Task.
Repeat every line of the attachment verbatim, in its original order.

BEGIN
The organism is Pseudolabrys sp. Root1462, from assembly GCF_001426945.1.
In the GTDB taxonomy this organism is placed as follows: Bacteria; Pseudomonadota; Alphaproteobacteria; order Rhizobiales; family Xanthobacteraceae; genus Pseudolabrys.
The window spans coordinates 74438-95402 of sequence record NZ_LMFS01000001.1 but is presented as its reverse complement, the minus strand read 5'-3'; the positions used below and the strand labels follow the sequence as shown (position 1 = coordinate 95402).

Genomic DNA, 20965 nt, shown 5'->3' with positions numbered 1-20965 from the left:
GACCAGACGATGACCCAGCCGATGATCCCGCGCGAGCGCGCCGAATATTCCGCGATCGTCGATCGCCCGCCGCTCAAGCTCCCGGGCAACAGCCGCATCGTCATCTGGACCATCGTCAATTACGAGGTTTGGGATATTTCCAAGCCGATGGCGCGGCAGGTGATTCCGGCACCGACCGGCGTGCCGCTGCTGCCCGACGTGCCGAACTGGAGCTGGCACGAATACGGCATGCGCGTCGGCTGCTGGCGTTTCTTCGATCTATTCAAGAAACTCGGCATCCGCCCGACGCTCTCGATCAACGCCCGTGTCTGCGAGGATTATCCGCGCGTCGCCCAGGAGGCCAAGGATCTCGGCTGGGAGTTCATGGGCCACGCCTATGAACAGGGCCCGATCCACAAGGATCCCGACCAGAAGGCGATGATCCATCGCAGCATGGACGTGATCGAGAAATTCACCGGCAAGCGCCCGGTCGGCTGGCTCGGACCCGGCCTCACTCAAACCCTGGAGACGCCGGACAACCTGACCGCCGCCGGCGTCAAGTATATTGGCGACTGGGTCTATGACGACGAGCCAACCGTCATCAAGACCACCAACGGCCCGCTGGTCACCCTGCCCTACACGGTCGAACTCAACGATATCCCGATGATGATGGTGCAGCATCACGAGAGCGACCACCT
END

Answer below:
The organism is Pseudolabrys sp. Root1462, from assembly GCF_001426945.1.
In the GTDB taxonomy this organism is placed as follows: Bacteria; Pseudomonadota; Alphaproteobacteria; order Rhizobiales; family Xanthobacteraceae; genus Pseudolabrys.
The window spans coordinates 74438-95402 of sequence record NZ_LMFS01000001.1 but is presented as its reverse complement, the minus strand read 5'-3'; the positions used below and the strand labels follow the sequence as shown (position 1 = coordinate 95402).

Genomic DNA, 20965 nt, shown 5'->3' with positions numbered 1-20965 from the left:
GACCAGACGATGACCCAGCCGATGATCCCGCGCGAGCGCGCCGAATATTCCGCGATCGTCGATCGCCCGCCGCTCAAGCTCCCGGGCAACAGCCGCATCGTCATCTGGACCATCGTCAATTACGAGGTTTGGGATATTTCCAAGCCGATGGCGCGGCAGGTGATTCCGGCACCGACCGGCGTGCCGCTGCTGCCCGACGTGCCGAACTGGAGCTGGCACGAATACGGCATGCGCGTCGGCTGCTGGCGTTTCTTCGATCTATTCAAGAAACTCGGCATCCGCCCGACGCTCTCGATCAACGCCCGTGTCTGCGAGGATTATCCGCGCGTCGCCCAGGAGGCCAAGGATCTCGGCTGGGAGTTCATGGGCCACGCCTATGAACAGGGCCCGATCCACAAGGATCCCGACCAGAAGGCGATGATCCATCGCAGCATGGACGTGATCGAGAAATTCACCGGCAAGCGCCCGGTCGGCTGGCTCGGACCCGGCCTCACTCAAACCCTGGAGACGCCGGACAACCTGACCGCCGCCGGCGTCAAGTATATTGGCGACTGGGTCTATGACGACGAGCCAACCGTCATCAAGACCACCAACGGCCCGCTGGTCACCCTGCCCTACACGGTCGAACTCAACGATATCCCGATGATGATGGTGCAGCATCACGAGAGCGACCACCT